It’s been a perfect year since The Dog Whisperer left the airwaves. The program was a reality show that followed the adventures of Cesar Millan, a trainer with an infamously fabulous record for modifying the behavior of dogs. It left the Nat Geo Wild channel last September to spend an eternity on Netflix.
Those who are still searching for dog advice will be pleased to learn that Columbus has its own version of Cesar Millan: Angie Winters. And while others might refer to her as the “Dog Whisperer”, she’s more comfortable with a different title, saying, “I usually call myself a Dog Behavior Consultant, or Behaviorist.”
Winters says her training methodology isn’t typical. She doesn’t use lots of dog treats, for example. Instead, she says her successful methods center more around developing a better leadership relationship between owners and their dogs.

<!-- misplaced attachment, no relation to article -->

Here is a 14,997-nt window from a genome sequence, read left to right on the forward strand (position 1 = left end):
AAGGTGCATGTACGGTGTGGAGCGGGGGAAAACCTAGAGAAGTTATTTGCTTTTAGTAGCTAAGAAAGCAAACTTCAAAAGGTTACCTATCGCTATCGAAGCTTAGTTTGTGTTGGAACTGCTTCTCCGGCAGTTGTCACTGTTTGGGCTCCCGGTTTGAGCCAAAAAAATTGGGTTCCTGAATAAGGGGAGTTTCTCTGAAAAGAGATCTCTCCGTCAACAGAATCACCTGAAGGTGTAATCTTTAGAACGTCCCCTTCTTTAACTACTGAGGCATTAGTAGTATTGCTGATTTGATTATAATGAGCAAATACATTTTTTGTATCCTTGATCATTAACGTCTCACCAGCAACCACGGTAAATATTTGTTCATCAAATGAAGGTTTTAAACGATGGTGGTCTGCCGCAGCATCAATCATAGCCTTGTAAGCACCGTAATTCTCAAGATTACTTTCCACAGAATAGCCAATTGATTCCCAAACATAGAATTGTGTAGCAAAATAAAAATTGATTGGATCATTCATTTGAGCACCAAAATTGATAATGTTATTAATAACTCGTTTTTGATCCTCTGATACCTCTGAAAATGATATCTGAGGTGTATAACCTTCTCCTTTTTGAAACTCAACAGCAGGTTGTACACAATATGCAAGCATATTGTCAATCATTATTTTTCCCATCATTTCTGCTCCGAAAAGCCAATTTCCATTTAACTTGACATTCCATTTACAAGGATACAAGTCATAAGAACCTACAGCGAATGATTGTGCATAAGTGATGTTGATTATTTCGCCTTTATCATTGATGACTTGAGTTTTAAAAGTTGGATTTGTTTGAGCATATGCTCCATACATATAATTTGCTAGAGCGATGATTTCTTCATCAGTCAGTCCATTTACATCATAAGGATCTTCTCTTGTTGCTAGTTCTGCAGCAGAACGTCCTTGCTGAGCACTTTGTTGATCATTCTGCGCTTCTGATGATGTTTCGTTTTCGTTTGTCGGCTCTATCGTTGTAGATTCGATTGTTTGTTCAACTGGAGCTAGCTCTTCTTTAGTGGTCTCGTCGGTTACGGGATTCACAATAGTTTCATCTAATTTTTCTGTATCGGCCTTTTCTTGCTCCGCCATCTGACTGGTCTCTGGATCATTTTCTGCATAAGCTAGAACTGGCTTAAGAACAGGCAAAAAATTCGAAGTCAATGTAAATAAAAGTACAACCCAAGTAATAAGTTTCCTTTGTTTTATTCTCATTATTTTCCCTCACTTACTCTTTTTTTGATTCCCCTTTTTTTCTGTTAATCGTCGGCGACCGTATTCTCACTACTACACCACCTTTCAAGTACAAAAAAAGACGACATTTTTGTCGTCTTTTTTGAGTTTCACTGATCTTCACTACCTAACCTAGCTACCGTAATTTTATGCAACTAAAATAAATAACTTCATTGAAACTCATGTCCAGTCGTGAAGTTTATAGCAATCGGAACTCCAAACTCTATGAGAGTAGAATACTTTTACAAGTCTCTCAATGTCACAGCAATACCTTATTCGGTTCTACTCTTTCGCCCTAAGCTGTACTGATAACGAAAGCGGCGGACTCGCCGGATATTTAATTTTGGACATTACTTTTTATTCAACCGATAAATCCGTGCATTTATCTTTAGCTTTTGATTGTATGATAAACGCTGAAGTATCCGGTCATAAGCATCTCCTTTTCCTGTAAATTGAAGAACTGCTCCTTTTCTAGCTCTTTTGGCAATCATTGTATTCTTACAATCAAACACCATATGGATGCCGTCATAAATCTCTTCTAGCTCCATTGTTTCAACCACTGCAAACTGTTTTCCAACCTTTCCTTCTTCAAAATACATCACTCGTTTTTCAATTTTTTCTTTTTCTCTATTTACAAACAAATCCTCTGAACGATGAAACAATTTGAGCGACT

For Winters, it’s not about following commands, it’s about setting a tone. She explains, “Dogs already know how to read us. They watch our behavior very closely and they quickly assess whether we are respectful leaders, or not. If not, they generally do one of two things. They either step up to be the leader… or they become very insecure and fearful.”
Winters adds, “In a dog’s mind, there must be a leader or the whole pack (family) is in danger.”
And so, if you’re trying to figure out how to manage an unruly canine, here are the three giant mistakes she sees the most in owners.
- “Most dog owners want to be a leader to their dog but don’t know how or, mistakenly, think leadership means being harsh.” Winters advocates firm structure and clear “yes” or “no” commands.
- “Humans read their dog’s over-excitement as happiness.” In fact, Winters contends this sort of over-excitement is often anxiety and anxiousness instead.
- “People talk too much.” She says that dogs look more at body position than a jumble of words that might be emitted.
Less words: more message. Got it.
But if you need more words, you can check out www.angie4dogs.com.